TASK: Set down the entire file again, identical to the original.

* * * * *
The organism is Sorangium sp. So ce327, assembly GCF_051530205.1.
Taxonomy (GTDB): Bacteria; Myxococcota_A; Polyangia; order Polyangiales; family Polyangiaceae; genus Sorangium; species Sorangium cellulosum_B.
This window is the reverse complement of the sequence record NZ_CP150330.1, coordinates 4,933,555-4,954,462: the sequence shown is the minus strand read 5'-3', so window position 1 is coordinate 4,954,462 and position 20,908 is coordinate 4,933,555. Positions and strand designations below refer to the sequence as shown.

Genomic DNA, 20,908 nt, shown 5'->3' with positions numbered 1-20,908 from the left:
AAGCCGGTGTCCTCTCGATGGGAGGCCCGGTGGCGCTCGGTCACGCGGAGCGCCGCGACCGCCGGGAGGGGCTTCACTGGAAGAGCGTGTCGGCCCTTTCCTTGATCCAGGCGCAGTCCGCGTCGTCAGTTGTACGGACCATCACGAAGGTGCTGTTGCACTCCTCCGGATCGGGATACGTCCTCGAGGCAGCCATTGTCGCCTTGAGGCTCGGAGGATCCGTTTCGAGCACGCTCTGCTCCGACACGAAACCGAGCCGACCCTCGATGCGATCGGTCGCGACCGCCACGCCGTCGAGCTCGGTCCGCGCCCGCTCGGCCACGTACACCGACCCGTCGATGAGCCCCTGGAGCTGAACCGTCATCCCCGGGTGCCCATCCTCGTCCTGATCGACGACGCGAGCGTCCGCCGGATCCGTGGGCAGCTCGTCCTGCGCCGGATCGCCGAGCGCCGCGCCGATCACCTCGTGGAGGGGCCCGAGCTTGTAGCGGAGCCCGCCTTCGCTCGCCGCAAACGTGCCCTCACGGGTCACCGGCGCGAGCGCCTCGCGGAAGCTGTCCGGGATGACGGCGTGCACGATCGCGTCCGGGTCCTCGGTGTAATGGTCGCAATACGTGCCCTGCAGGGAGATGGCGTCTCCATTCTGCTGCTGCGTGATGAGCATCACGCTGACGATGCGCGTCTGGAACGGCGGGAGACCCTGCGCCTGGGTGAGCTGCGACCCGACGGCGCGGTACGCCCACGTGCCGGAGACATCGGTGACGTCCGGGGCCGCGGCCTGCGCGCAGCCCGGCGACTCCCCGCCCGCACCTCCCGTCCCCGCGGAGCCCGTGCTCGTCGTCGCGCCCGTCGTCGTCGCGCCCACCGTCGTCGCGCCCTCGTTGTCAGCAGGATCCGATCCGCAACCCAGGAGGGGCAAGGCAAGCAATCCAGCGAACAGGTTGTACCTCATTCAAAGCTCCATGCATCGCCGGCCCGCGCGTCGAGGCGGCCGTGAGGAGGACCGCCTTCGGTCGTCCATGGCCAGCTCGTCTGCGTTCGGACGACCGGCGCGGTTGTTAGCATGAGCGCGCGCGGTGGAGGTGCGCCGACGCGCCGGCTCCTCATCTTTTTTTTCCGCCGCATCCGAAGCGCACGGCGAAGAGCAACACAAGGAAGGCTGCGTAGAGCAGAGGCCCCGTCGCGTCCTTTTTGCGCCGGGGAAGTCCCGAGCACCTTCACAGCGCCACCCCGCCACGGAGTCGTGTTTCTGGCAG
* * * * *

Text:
The organism is Sorangium sp. So ce327, assembly GCF_051530205.1.
Taxonomy (GTDB): Bacteria; Myxococcota_A; Polyangia; order Polyangiales; family Polyangiaceae; genus Sorangium; species Sorangium cellulosum_B.
This window is the reverse complement of the sequence record NZ_CP150330.1, coordinates 4,933,555-4,954,462: the sequence shown is the minus strand read 5'-3', so window position 1 is coordinate 4,954,462 and position 20,908 is coordinate 4,933,555. Positions and strand designations below refer to the sequence as shown.

Genomic DNA, 20,908 nt, shown 5'->3' with positions numbered 1-20,908 from the left:
AAGCCGGTGTCCTCTCGATGGGAGGCCCGGTGGCGCTCGGTCACGCGGAGCGCCGCGACCGCCGGGAGGGGCTTCACTGGAAGAGCGTGTCGGCCCTTTCCTTGATCCAGGCGCAGTCCGCGTCGTCAGTTGTACGGACCATCACGAAGGTGCTGTTGCACTCCTCCGGATCGGGATACGTCCTCGAGGCAGCCATTGTCGCCTTGAGGCTCGGAGGATCCGTTTCGAGCACGCTCTGCTCCGACACGAAACCGAGCCGACCCTCGATGCGATCGGTCGCGACCGCCACGCCGTCGAGCTCGGTCCGCGCCCGCTCGGCCACGTACACCGACCCGTCGATGAGCCCCTGGAGCTGAACCGTCATCCCCGGGTGCCCATCCTCGTCCTGATCGACGACGCGAGCGTCCGCCGGATCCGTGGGCAGCTCGTCCTGCGCCGGATCGCCGAGCGCCGCGCCGATCACCTCGTGGAGGGGCCCGAGCTTGTAGCGGAGCCCGCCTTCGCTCGCCGCAAACGTGCCCTCACGGGTCACCGGCGCGAGCGCCTCGCGGAAGCTGTCCGGGATGACGGCGTGCACGATCGCGTCCGGGTCCTCGGTGTAATGGTCGCAATACGTGCCCTGCAGGGAGATGGCGTCTCCATTCTGCTGCTGCGTGATGAGCATCACGCTGACGATGCGCGTCTGGAACGGCGGGAGACCCTGCGCCTGGGTGAGCTGCGACCCGACGGCGCGGTACGCCCACGTGCCGGAGACATCGGTGACGTCCGGGGCCGCGGCCTGCGCGCAGCCCGGCGACTCCCCGCCCGCACCTCCCGTCCCCGCGGAGCCCGTGCTCGTCGTCGCGCCCGTCGTCGTCGCGCCCACCGTCGTCGCGCCCTCGTTGTCAGCAGGATCCGATCCGCAACCCAGGAGGGGCAAGGCAAGCAATCCAGCGAACAGGTTGTACCTCATTCAAAGCTCCATGCATCGCCGGCCCGCGCGTCGAGGCGGCCGTGAGGAGGACCGCCTTCGGTCGTCCATGGCCAGCTCGTCTGCGTTCGGACGACCGGCGCGGTTGTTAGCATGAGCGCGCGCGGTGGAGGTGCGCCGACGCGCCGGCTCCTCATCTTTTTTTTCCGCCGCATCCGAAGCGCACGGCGAAGAGCAACACAAGGAAGGCTGCGTAGAGCAGAGGCCCCGTCGCGTCCTTTTTGCGCCGGGGAAGTCCCGAGCACCTTCACAGCGCCACCCCGCCACGGAGTCGTGTTTCTGGCAG